My Word's

a weekly column by
Marylaine Block
vol. 3 #29,
January 19, 1998


Apple has been running a series of ads that are about as simple as you can get--a portrait of a 20th century genius, with only one word beside it: Imagine. Albert Einstein was one. And so was Jim Henson. Kind of an odd juxtaposition, that--the man who made the atomic bomb possible, and the man who made Big Bird possible.

But genius is genius. Certainly Einstein did his imagining on a larger scale, redefining physics and geopolitics and our understanding of space and time forever. Henson's stage was smaller. And yet he also redefined what was possible, in puppetry, in children's entertainment, in television, and in movies.

He changed puppetry forever by using the television screen as his puppet stage, bringing the audience closer to the puppets than it had ever been, watching tv monitors the while to see what his audience was seeing. Because hand puppets are so flexible, and we could see them up close, the muppeteers could exploit all the exquisite nuances of facial expression to make them seem real. Not that Henson didn't use all the other available technologies of puppetry, and create some new ones, you understand. Kermit and company were combination hand puppets and rod puppets, often operated by two or more people. When Kermit rode a bicycle in The Muppet Movie, he was a radio-controlled marionette. Big Bird and Sweetums and Thog and all the big monsters were men inside of costumes, staring at miniature TV monitors while using their hands and feet and sometimes radio controls to control the unwieldy bodies. Henson used light and dark and color and music and movement to conceal the puppeteers and strings and rods, and make the puppets seem real.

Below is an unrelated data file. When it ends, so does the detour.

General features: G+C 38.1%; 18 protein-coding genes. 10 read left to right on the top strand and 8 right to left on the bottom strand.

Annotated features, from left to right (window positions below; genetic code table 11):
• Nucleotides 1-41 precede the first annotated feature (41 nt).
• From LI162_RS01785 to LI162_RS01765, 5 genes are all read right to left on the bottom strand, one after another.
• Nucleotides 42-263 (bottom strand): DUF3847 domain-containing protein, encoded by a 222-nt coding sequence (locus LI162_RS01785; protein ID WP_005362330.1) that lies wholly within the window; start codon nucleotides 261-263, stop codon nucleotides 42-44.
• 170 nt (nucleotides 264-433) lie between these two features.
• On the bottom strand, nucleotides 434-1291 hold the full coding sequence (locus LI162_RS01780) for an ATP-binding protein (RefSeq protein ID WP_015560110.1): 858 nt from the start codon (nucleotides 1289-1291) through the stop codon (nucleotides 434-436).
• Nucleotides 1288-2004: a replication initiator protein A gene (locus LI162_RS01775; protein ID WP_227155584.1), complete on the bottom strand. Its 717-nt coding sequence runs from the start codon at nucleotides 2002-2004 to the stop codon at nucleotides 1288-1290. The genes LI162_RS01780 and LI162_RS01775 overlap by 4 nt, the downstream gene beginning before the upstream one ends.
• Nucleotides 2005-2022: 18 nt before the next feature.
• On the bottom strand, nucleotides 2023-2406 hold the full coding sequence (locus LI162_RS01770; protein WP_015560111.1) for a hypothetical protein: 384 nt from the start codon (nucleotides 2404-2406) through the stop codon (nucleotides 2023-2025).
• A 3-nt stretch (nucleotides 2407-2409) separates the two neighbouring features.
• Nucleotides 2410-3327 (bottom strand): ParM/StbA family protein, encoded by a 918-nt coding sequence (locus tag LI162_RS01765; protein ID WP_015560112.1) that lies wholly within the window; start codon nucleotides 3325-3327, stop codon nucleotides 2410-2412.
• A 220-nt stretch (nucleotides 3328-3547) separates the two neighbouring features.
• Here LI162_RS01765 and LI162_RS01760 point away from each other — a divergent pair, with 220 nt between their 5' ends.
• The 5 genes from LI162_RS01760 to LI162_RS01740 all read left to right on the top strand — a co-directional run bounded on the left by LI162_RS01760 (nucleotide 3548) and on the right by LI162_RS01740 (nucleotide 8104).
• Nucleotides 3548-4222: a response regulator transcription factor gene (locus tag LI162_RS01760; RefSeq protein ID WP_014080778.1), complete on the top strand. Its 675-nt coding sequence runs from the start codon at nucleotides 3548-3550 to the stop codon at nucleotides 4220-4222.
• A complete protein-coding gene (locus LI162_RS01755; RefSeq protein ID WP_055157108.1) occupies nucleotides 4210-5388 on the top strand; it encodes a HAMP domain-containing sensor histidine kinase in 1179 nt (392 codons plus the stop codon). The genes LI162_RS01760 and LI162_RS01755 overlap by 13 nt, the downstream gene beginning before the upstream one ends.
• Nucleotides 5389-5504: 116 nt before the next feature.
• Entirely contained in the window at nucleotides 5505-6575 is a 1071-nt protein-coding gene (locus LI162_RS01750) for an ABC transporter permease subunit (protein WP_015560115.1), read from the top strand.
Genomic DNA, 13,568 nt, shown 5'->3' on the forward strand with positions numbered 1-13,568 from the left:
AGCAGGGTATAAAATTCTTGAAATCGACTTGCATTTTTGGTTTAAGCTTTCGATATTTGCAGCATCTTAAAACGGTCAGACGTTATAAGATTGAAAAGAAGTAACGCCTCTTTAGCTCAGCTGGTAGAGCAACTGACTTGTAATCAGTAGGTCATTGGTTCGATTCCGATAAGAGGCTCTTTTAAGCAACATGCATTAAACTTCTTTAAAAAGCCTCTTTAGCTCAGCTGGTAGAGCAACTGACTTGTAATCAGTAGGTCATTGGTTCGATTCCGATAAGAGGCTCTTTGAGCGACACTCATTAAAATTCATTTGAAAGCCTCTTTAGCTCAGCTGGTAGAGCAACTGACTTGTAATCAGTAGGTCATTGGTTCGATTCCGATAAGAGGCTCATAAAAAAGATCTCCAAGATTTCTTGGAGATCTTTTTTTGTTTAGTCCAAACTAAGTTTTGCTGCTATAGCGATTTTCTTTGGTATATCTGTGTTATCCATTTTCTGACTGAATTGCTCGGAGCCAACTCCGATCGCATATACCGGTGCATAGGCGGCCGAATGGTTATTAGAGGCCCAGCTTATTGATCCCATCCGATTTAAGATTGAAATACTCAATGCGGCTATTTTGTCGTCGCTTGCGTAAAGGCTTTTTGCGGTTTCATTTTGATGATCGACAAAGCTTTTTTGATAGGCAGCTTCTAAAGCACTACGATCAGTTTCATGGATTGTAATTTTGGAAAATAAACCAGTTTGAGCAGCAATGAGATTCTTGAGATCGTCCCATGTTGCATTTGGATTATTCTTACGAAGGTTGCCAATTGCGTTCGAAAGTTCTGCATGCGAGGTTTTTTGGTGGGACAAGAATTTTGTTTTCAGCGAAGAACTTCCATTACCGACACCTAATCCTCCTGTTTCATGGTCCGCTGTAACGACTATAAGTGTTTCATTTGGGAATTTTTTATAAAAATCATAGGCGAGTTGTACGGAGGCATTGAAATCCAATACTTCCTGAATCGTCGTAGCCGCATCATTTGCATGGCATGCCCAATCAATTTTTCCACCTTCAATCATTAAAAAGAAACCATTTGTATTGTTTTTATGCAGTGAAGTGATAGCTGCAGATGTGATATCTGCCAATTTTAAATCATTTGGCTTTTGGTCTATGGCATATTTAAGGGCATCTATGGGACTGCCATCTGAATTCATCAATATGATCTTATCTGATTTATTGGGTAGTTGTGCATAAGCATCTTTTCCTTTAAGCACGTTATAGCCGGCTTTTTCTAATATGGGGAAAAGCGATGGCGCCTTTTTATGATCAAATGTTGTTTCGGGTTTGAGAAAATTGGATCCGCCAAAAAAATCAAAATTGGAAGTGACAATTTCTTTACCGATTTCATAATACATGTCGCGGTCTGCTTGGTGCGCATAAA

And oh, were they real. They were believable, quirky, lovable, irritating, funny people--not puppets, not frogs and pigs and birds. Kermit the frog, alternately understanding and cheeky, sputtering while adapting to disaster, was the center of calm in the midst of chaos, mediator between the volatile personalities around him--Miss Piggy (seething cauldron of passions beneath pretentious gentility), Animal (shaggy crazed drummer, all id), Scooter the Gofer (eternal conniving ambitious adolescent), Fozzy Bear (outstandingly untalented and affection-starved comedian), Statler and Waldorf (the eternally carping critics). On Sesame Street, Big Bird is every five year old, always trying hard to understand, always making mistakes, always trying to make amends.